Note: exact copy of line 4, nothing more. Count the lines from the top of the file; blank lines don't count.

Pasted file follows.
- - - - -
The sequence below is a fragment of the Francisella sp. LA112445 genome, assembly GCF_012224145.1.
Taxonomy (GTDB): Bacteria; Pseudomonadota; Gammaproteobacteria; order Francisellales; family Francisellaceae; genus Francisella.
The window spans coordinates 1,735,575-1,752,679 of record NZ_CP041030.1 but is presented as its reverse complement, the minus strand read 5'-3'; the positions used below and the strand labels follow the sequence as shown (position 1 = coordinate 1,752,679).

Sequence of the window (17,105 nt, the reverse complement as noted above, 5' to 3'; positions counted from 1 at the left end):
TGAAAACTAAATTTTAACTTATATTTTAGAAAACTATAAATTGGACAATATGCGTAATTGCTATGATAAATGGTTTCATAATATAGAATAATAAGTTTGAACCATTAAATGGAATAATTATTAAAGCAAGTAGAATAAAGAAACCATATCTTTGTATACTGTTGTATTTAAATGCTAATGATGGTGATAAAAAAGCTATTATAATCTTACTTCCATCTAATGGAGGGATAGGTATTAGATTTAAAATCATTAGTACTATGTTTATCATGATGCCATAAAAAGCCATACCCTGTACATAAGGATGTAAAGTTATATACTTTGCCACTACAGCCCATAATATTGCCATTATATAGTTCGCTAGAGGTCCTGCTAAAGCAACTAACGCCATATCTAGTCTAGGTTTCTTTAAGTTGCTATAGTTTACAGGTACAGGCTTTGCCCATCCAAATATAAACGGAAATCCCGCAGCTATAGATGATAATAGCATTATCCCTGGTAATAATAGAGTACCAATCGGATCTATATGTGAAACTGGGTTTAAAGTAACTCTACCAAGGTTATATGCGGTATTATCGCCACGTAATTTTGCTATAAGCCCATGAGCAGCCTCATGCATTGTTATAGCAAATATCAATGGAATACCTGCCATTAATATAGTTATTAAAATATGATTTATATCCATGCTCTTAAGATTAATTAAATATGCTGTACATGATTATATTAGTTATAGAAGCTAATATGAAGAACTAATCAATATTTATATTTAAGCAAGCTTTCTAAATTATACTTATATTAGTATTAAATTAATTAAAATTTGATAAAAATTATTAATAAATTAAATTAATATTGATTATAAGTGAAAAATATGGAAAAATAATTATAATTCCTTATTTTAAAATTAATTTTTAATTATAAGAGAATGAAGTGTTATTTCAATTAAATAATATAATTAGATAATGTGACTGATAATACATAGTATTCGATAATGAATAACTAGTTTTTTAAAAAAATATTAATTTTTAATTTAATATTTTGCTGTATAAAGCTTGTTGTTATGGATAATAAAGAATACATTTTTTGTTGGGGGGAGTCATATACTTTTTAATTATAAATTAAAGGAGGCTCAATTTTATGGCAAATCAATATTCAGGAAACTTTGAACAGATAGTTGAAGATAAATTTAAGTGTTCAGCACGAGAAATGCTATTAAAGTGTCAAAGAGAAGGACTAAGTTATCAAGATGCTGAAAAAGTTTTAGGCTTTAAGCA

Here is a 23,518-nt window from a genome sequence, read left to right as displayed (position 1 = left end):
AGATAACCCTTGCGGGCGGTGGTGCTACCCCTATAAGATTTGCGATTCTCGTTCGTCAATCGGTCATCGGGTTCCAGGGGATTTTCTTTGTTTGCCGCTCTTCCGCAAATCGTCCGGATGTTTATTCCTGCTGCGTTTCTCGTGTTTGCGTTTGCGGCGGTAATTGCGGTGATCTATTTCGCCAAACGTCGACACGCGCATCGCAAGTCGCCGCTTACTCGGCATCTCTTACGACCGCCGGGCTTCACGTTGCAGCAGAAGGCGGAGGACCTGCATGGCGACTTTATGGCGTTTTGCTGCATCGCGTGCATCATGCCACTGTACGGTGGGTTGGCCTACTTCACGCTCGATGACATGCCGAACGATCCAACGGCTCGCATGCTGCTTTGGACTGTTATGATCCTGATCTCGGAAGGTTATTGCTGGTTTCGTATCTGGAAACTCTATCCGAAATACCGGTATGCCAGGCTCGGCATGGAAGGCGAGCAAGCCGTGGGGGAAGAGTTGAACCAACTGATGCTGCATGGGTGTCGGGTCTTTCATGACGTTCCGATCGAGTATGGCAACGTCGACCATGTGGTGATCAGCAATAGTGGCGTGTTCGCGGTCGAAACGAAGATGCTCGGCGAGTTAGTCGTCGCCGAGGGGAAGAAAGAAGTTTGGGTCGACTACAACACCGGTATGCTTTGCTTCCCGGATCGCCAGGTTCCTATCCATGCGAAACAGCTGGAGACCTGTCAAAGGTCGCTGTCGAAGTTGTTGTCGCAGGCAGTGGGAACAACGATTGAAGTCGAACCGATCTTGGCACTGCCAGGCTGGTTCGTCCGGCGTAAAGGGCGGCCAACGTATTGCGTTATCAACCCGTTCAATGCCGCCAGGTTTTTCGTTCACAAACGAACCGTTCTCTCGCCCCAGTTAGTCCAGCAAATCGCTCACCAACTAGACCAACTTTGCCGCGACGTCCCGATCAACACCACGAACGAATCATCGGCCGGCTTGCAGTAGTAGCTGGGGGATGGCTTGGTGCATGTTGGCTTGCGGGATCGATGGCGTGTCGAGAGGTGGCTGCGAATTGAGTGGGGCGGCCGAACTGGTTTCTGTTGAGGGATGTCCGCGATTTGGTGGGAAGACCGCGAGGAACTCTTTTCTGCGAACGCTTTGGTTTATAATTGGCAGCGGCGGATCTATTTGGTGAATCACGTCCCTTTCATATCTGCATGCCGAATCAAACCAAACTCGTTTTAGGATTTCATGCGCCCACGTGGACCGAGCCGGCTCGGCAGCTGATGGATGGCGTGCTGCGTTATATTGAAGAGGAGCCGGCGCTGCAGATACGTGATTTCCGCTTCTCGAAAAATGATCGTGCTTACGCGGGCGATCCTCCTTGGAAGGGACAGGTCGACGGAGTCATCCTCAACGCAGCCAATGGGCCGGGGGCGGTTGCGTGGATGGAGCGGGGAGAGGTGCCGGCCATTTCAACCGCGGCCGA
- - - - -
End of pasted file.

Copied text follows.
Sequence of the window (17,105 nt, the reverse complement as noted above, 5' to 3'; positions counted from 1 at the left end):